This can impact how fast new content appears in organic results and influence how soon updates make it to Google results, too, which could be a fairly acute challenge for eCommerce sites where stock, pricing, and availability change frequently.

Here’s a visual example of a website that entirely depends on JS to make its content visible—if a search engine can’t/won’t run the JS, all it will “see” is the image on the left:

JavaScript Off

JavaScript On

A blank page with text at the bottom that reads “Your browser does not support JavaScript!”

The homepage, showing a search bar and several product categories.

Check how dependent your website is on JavaScript

For me, the easiest way to check JavaScript dependency is to use a free and simple Google Chrome extension to toggle JS on and off in your browser—it’s called Quick JavaScript Switcher. Turning JavaScript off will allow you to see how your website would look and feel to most search engines.

Ensure all your content is there, hyperlinks are intact, and images are present. If your content mostly or completely disappears from the page, your website is likely too dependent on JavaScript.

Avoid pop-ups

So many eCommerce sites utilize marketing pop-ups to encourage sales, collect leads, incentivize sales with discounts or promotions, etc.

However, the worst place on an eCommerce site to show an “on-entry” pop-up is the PDP.

A screenshot of a PDP with a pop-up that says “Snag 20% off one full-price item when you become a member.” with a field for an email address. The pop-up covers 90% of the screen.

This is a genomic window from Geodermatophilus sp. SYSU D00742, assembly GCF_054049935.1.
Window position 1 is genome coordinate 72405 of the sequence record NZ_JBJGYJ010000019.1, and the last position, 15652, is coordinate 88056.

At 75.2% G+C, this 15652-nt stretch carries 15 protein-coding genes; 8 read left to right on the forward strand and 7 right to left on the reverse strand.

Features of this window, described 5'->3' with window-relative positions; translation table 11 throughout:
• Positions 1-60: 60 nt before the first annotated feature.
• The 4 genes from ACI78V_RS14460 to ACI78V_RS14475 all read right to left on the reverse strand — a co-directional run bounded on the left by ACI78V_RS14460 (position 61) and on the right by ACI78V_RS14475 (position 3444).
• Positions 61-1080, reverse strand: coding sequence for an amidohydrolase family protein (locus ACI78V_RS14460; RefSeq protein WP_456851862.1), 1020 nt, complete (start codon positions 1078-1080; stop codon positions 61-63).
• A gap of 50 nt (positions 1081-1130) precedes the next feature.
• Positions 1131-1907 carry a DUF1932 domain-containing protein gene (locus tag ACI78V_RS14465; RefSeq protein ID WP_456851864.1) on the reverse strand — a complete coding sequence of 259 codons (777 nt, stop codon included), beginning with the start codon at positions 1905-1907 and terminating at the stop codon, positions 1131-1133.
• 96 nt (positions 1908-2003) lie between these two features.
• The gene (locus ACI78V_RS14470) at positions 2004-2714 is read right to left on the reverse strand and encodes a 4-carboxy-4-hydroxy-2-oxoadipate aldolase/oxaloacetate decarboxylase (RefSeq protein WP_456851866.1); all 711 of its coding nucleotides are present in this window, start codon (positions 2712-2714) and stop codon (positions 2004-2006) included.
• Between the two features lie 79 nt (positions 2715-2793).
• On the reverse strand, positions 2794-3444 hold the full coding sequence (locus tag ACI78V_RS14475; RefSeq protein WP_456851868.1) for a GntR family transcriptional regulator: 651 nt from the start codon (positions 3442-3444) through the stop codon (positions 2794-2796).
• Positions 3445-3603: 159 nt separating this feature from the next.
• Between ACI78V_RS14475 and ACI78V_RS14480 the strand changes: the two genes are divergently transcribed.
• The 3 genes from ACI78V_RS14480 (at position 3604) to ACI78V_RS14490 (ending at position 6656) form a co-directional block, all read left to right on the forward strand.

An example of a pop-up that covers almost the entire mobile view port.

The PDP is often the template that’s most affiliated with the strongest buying signals and queries—specific, detailed and truly bottom of the funnel.

If a visitor enters your site via a PDP, there’s a greater chance that they’re going to convert as it’s more likely that they’ve specifically searched for an item or they’ve used a long tail query to land on one of your PDPs.

Therefore, displaying intrusive and potentially frustrating pop-ups is likely to erode conversions and negatively impact sales.

Having tested this across multiple sites, removing pop-ups and interstitials from PDPs has always delivered a positive outcome.

PDP optimizations work together to grow sales, but some are more important than others

When it comes to creating effective PDPs, remember that there’s no silver bullet on offer here; rather a collective of incremental design changes and components that jointly help you to move the needle and grow sales.

However, designing for mobile-first is the most important recommendation of them all. Failing to do so will cost you sales and customers. Not prioritizing mobile users compromises all of the other suggestions here.

Additionally, there’s no sign of consumers’ preference for mobile slowing down either. In fact, quite the opposite—consumer spend on mobile continues to grow. Look after your mobile audience and in return, they’ll look after you!


luke carthy

Luke is a well-seasoned eCommerce SEO & CRO consultant, online store founder and international speaker with years of hands-on and strategic experience. Luke delivers double / triple-digit growth for global eCommerce brands and growth-hungry startups. Twitter | Linkedin